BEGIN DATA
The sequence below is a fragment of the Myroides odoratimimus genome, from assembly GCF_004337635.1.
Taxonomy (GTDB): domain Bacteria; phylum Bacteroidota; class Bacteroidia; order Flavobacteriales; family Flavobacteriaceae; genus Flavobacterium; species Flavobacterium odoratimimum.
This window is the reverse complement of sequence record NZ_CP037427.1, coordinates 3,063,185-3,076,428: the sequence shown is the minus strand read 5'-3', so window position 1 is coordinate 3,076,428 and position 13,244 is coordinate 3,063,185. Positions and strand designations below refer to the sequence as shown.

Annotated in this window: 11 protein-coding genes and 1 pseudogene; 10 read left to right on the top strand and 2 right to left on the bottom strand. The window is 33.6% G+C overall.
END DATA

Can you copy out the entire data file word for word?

The sequence below is a fragment of the Myroides odoratimimus genome, from assembly GCF_004337635.1.
Taxonomy (GTDB): domain Bacteria; phylum Bacteroidota; class Bacteroidia; order Flavobacteriales; family Flavobacteriaceae; genus Flavobacterium; species Flavobacterium odoratimimum.
This window is the reverse complement of sequence record NZ_CP037427.1, coordinates 3,063,185-3,076,428: the sequence shown is the minus strand read 5'-3', so window position 1 is coordinate 3,076,428 and position 13,244 is coordinate 3,063,185. Positions and strand designations below refer to the sequence as shown.

Annotated in this window: 11 protein-coding genes and 1 pseudogene; 10 read left to right on the top strand and 2 right to left on the bottom strand. The window is 33.6% G+C overall.